At 3pm on a day of spitting rain, the India-New Zealand match at Nottingham was called off without a ball being bowled. Neither team was massively affected as they came into the game without having lost a match. And yet there was plenty of frustration all around.

Speaking soon after the game was called off, R Sridhar, the fielding coach, gave India’s perspective. “Yeah, it is frustrating to wait in the dressing room on a rainy day. It’s a challenge for the players and the support staff to switch down but not really switch off, because the match could start at any time, so keep yourself prepared in the back of the mind,” said Sridhar. “At the same time, not think too much about the game and keep yourself a little busy, reading, some music, or chatting with friends. But we deal with it all the time.”

When asked if this was a bit of a downer given that India were playing Pakistan in a big match next, Sridhar could only shrug his shoulders. “It’s uncontrollable, isn’t it? You really can’t control the weather, so we’ve had two good games. We came here looking forward to the third good one, but unfortunately, we can’t control the weather,” said Sridhar. “I went on the ground. It was almost like a skating rink. So it would put too much risk on the players to play on there, especially at the early phase of the tournament.”

Naturally the question of having reserve days for all matches was put to Sridhar. “Oh, there’s a big technical committee from the ICC on that. It depends on the format, the time available. We don’t have any days off in this tournament. Every day there is a game. So there’s hardly an opportunity to have a reserve day. I don’t know the technical aspect of it. The ICC will decide that. It’s not for me to take that call.”

If Sridhar was frustrated, Gary Stead, the former New Zealand batsman and current coach, was just as disappointed. “Yeah, it would have been lovely to play. It’s always tough mentally, I think on a day like this, when you come down prepared to play, and it doesn’t happen. But as you said, it’s out of our control. We can’t really do much about it, so we’ve got to move on quickly for South Africa.”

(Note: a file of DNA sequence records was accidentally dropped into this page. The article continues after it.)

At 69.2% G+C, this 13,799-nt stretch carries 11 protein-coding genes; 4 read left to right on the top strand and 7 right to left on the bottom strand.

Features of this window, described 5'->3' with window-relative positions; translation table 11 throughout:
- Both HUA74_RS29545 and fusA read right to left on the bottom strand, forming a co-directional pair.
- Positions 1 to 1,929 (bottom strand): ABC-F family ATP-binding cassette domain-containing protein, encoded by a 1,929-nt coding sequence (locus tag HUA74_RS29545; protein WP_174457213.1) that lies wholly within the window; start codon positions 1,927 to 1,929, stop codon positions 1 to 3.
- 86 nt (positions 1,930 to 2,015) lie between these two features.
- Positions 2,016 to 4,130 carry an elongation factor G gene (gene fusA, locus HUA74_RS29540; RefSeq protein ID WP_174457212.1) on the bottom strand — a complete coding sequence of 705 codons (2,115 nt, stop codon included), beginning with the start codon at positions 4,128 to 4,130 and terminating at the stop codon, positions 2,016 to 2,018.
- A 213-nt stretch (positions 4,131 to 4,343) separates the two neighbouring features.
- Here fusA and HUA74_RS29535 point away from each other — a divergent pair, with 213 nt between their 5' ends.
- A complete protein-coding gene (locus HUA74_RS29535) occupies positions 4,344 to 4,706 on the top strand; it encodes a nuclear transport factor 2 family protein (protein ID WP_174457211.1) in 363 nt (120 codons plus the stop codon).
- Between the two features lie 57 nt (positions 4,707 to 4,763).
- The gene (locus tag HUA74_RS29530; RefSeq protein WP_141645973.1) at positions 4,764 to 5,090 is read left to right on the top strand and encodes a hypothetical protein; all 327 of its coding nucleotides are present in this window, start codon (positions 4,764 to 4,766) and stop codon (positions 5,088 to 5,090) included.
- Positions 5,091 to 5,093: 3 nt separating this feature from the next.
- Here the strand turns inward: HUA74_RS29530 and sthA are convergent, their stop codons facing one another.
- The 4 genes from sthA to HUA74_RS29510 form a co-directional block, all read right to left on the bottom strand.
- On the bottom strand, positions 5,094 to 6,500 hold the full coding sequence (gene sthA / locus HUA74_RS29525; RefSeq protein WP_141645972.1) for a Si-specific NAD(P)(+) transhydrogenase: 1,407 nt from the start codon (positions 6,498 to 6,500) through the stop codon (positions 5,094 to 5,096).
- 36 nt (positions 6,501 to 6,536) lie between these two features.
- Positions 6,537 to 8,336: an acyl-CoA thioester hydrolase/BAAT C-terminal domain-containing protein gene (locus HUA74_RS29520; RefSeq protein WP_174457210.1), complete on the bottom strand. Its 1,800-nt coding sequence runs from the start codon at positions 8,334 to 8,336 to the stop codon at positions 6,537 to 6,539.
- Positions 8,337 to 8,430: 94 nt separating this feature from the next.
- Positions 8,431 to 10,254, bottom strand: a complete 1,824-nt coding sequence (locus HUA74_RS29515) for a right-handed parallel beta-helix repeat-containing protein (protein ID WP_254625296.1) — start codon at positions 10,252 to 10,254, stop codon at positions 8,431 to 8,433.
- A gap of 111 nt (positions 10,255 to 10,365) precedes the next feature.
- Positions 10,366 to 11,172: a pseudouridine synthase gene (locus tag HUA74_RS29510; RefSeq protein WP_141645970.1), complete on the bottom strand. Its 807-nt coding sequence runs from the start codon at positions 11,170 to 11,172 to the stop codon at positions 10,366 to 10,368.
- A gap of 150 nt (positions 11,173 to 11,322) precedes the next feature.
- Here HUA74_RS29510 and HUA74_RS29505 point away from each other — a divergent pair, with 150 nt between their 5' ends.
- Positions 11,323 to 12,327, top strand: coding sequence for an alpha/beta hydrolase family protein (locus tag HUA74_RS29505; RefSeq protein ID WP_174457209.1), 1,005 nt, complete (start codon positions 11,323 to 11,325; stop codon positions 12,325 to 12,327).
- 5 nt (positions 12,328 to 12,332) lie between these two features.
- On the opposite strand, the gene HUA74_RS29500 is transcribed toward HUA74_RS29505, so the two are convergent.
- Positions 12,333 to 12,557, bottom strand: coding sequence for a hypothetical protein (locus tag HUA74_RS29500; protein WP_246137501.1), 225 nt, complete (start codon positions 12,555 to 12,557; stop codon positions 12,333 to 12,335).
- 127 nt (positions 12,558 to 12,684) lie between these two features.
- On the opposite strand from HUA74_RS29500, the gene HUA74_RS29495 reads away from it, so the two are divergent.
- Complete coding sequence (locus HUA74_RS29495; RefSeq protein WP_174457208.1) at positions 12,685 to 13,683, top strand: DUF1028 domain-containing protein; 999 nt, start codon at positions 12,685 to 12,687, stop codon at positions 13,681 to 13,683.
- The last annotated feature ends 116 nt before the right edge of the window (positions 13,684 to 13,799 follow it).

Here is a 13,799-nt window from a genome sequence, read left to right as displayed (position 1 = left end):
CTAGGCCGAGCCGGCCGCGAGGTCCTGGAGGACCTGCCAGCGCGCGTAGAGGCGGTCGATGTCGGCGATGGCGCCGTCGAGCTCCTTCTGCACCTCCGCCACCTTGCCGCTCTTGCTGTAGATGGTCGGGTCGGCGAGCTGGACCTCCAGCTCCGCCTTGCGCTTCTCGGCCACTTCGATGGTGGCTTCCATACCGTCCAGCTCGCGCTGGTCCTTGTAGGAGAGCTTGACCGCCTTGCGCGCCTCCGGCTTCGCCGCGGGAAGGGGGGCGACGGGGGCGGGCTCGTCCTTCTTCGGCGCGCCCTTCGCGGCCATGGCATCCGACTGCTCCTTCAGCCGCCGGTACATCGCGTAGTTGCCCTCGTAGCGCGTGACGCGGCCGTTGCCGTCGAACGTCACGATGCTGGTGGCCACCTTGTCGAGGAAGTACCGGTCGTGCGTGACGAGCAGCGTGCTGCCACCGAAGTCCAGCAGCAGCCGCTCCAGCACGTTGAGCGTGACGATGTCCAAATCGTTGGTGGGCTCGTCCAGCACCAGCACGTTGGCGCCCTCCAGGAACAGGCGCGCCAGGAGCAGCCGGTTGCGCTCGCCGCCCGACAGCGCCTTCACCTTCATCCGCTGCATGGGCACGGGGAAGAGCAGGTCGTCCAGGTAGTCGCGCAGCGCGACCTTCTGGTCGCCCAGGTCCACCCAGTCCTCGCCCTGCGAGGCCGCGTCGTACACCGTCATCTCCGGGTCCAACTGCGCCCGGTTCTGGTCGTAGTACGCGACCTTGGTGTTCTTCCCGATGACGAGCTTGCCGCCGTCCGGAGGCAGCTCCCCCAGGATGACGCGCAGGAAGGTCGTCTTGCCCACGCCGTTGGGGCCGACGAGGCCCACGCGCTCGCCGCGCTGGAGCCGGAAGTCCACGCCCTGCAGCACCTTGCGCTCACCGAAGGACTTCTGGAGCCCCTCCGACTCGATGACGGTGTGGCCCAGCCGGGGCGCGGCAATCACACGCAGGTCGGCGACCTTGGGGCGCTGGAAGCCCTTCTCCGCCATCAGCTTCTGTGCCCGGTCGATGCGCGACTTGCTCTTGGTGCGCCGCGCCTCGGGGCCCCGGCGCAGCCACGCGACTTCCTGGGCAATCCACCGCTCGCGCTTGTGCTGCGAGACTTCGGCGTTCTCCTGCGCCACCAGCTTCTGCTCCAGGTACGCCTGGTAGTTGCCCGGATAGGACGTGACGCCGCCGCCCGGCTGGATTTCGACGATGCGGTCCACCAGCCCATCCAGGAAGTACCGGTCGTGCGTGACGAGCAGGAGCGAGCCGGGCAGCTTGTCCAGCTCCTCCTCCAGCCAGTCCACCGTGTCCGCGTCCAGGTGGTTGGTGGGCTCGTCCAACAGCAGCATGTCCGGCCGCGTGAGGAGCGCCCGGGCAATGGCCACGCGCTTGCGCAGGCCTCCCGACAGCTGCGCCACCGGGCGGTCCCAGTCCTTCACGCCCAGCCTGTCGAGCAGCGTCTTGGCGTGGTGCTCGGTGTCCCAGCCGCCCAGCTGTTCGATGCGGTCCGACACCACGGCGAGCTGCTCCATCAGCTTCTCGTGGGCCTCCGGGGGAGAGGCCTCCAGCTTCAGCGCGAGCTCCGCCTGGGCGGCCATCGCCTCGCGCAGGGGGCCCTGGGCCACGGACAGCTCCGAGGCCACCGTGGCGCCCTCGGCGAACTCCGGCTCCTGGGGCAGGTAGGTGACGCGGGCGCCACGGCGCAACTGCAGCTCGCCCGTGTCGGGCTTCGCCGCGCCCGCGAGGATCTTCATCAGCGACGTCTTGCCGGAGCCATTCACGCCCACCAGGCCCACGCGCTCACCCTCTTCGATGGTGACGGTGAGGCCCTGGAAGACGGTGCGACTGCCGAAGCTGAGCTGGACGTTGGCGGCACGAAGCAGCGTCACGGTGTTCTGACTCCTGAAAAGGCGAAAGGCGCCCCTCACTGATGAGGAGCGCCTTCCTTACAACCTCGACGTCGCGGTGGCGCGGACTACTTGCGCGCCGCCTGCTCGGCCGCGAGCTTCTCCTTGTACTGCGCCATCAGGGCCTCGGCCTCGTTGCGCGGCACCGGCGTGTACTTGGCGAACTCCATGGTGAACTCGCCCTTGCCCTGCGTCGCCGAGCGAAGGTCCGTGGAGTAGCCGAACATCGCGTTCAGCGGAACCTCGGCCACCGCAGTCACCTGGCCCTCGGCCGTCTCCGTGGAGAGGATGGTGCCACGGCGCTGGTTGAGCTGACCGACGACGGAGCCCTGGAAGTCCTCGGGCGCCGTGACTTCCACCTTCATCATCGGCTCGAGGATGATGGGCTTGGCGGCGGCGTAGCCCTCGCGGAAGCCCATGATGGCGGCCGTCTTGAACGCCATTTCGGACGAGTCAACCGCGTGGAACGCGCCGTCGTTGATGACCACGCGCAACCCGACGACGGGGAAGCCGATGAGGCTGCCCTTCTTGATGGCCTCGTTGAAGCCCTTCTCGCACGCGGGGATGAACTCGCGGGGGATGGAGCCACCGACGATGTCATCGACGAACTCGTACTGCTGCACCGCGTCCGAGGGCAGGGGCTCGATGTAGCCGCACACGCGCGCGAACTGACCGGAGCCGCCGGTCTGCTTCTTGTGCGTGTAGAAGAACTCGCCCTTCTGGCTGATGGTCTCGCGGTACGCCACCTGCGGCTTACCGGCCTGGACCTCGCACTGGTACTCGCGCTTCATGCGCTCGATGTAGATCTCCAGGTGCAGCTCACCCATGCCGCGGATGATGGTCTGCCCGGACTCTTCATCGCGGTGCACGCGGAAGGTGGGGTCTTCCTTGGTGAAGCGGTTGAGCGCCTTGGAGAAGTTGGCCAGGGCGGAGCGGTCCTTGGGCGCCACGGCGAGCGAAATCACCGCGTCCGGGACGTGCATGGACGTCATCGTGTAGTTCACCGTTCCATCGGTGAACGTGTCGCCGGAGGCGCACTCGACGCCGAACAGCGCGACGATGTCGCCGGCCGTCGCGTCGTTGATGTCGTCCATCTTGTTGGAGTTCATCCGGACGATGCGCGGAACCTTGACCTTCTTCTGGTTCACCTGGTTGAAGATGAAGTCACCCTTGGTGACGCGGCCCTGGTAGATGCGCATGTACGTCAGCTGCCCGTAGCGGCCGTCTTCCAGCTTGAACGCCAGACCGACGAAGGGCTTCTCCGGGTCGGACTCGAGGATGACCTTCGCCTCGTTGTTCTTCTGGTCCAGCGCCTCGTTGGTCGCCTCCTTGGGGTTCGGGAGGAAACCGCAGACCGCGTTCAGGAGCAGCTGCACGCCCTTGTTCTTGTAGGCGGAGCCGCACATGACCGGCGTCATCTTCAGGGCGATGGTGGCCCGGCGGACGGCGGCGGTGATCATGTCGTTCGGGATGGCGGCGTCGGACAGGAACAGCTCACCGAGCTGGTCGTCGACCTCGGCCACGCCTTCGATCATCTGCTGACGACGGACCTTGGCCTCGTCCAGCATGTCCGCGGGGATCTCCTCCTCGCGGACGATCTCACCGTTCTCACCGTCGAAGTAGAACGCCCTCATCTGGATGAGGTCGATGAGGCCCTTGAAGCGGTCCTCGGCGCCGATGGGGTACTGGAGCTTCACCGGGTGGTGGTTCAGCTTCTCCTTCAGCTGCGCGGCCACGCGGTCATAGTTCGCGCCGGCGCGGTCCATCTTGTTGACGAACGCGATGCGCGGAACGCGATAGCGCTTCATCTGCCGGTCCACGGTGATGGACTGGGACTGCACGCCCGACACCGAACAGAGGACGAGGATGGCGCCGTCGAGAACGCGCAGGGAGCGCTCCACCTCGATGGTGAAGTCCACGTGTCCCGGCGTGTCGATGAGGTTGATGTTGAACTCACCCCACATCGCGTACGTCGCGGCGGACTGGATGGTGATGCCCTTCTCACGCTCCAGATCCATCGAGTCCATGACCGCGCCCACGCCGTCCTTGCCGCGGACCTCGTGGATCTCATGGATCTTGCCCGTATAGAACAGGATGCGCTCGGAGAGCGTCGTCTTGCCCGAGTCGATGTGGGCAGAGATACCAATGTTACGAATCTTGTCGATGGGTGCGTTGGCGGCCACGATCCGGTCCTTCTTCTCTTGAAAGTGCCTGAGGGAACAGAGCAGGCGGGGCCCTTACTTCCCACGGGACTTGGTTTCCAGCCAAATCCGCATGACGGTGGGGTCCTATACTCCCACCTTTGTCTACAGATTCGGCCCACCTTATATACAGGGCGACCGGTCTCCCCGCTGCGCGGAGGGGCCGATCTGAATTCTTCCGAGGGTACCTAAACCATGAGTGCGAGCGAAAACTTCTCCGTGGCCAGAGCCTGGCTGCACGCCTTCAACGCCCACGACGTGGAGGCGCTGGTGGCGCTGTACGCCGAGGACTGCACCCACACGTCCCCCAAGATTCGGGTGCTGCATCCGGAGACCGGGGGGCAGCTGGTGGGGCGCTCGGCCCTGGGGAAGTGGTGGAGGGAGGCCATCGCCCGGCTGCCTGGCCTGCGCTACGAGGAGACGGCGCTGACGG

Stead was asked what could be done to streamline the process of rain delays and washouts, but there was little he could offer in terms of radical ideas. “Reserve days, I think, is going to be a logistical nightmare. The ICC, I think, have made that fairly well-known. Unfortunately, it’s a bit of an anomaly already. When you look at the amount of days we’ve lost already, I think it’s the biggest sort of amount of days lost in a World Cup ever. So we can’t do much about that. We just have to, I guess, push on with what the schedule is.”

It was put to stead that this sort of rain interruption could cause the ICC to think twice about staging such events in England or New Zealand, where the weather can turn pretty quickly at any time of the year, but he did not think this would be the case. “I don’t think so. If you took the UK summer from last year, then I’m not sure it did rain at all from the sound of things. It’s a bit of bad luck really. It can rain anywhere in the world. My first tour was in Dubai, and it rained there in the desert, and I never thought it was going to rain there either. So I don’t think we can really help that.”